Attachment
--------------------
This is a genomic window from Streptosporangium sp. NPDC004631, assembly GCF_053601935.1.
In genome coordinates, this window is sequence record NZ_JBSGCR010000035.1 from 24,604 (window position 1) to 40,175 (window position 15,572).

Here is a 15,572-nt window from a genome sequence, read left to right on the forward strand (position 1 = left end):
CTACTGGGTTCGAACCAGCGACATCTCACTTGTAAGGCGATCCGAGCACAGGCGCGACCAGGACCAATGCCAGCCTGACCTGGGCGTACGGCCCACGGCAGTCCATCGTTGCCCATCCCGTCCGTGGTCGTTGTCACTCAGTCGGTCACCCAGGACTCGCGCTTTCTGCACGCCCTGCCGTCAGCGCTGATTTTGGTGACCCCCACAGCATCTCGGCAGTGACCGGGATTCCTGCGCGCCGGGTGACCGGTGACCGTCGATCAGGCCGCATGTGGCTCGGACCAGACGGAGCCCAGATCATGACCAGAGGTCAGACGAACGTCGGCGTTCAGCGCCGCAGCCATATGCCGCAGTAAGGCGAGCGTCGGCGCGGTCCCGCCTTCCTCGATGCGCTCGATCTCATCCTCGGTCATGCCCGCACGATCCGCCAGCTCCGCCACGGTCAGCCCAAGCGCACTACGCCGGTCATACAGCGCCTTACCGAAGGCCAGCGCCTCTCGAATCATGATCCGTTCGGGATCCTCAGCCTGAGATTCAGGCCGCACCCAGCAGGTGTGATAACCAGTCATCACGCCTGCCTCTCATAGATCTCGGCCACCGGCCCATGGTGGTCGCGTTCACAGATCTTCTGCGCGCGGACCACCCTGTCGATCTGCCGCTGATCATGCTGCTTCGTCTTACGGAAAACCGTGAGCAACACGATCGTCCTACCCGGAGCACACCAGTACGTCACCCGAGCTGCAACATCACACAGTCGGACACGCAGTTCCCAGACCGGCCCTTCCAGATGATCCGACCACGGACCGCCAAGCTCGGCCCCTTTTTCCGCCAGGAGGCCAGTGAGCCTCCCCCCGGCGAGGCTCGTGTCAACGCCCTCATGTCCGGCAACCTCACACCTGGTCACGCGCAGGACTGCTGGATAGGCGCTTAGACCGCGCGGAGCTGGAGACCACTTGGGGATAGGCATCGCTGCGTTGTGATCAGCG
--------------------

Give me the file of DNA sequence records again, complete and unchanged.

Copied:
This is a genomic window from Streptosporangium sp. NPDC004631, assembly GCF_053601935.1.
In genome coordinates, this window is sequence record NZ_JBSGCR010000035.1 from 24,604 (window position 1) to 40,175 (window position 15,572).

Here is a 15,572-nt window from a genome sequence, read left to right on the forward strand (position 1 = left end):
CTACTGGGTTCGAACCAGCGACATCTCACTTGTAAGGCGATCCGAGCACAGGCGCGACCAGGACCAATGCCAGCCTGACCTGGGCGTACGGCCCACGGCAGTCCATCGTTGCCCATCCCGTCCGTGGTCGTTGTCACTCAGTCGGTCACCCAGGACTCGCGCTTTCTGCACGCCCTGCCGTCAGCGCTGATTTTGGTGACCCCCACAGCATCTCGGCAGTGACCGGGATTCCTGCGCGCCGGGTGACCGGTGACCGTCGATCAGGCCGCATGTGGCTCGGACCAGACGGAGCCCAGATCATGACCAGAGGTCAGACGAACGTCGGCGTTCAGCGCCGCAGCCATATGCCGCAGTAAGGCGAGCGTCGGCGCGGTCCCGCCTTCCTCGATGCGCTCGATCTCATCCTCGGTCATGCCCGCACGATCCGCCAGCTCCGCCACGGTCAGCCCAAGCGCACTACGCCGGTCATACAGCGCCTTACCGAAGGCCAGCGCCTCTCGAATCATGATCCGTTCGGGATCCTCAGCCTGAGATTCAGGCCGCACCCAGCAGGTGTGATAACCAGTCATCACGCCTGCCTCTCATAGATCTCGGCCACCGGCCCATGGTGGTCGCGTTCACAGATCTTCTGCGCGCGGACCACCCTGTCGATCTGCCGCTGATCATGCTGCTTCGTCTTACGGAAAACCGTGAGCAACACGATCGTCCTACCCGGAGCACACCAGTACGTCACCCGAGCTGCAACATCACACAGTCGGACACGCAGTTCCCAGACCGGCCCTTCCAGATGATCCGACCACGGACCGCCAAGCTCGGCCCCTTTTTCCGCCAGGAGGCCAGTGAGCCTCCCCCCGGCGAGGCTCGTGTCAACGCCCTCATGTCCGGCAACCTCACACCTGGTCACGCGCAGGACTGCTGGATAGGCGCTTAGACCGCGCGGAGCTGGAGACCACTTGGGGATAGGCATCGCTGCGTTGTGATCAGCG